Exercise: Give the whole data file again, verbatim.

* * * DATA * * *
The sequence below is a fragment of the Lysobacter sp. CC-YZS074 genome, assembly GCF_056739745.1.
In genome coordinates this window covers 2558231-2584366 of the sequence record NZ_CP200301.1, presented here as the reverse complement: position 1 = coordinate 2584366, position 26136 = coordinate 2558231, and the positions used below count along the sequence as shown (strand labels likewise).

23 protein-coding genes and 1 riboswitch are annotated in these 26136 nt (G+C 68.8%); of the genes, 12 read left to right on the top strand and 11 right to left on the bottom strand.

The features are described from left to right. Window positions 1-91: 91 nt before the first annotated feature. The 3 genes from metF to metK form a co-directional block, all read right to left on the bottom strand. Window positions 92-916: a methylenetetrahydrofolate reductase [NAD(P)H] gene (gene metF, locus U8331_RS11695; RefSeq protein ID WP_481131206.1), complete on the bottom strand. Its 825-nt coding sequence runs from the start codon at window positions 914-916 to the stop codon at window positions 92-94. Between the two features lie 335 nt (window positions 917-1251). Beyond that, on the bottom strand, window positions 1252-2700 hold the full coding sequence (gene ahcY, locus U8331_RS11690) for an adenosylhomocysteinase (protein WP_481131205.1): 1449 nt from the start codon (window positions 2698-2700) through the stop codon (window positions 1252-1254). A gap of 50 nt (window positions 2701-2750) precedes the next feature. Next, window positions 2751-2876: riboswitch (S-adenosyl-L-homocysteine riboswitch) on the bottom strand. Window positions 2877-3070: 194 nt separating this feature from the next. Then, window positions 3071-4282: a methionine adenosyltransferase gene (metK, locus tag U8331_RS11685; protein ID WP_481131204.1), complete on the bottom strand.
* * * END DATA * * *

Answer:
The sequence below is a fragment of the Lysobacter sp. CC-YZS074 genome, assembly GCF_056739745.1.
In genome coordinates this window covers 2558231-2584366 of the sequence record NZ_CP200301.1, presented here as the reverse complement: position 1 = coordinate 2584366, position 26136 = coordinate 2558231, and the positions used below count along the sequence as shown (strand labels likewise).

23 protein-coding genes and 1 riboswitch are annotated in these 26136 nt (G+C 68.8%); of the genes, 12 read left to right on the top strand and 11 right to left on the bottom strand.

The features are described from left to right. Window positions 1-91: 91 nt before the first annotated feature. The 3 genes from metF to metK form a co-directional block, all read right to left on the bottom strand. Window positions 92-916: a methylenetetrahydrofolate reductase [NAD(P)H] gene (gene metF, locus U8331_RS11695; RefSeq protein ID WP_481131206.1), complete on the bottom strand. Its 825-nt coding sequence runs from the start codon at window positions 914-916 to the stop codon at window positions 92-94. Between the two features lie 335 nt (window positions 917-1251). Beyond that, on the bottom strand, window positions 1252-2700 hold the full coding sequence (gene ahcY, locus U8331_RS11690) for an adenosylhomocysteinase (protein WP_481131205.1): 1449 nt from the start codon (window positions 2698-2700) through the stop codon (window positions 1252-1254). A gap of 50 nt (window positions 2701-2750) precedes the next feature. Next, window positions 2751-2876: riboswitch (S-adenosyl-L-homocysteine riboswitch) on the bottom strand. Window positions 2877-3070: 194 nt separating this feature from the next. Then, window positions 3071-4282: a methionine adenosyltransferase gene (metK, locus tag U8331_RS11685; protein ID WP_481131204.1), complete on the bottom strand.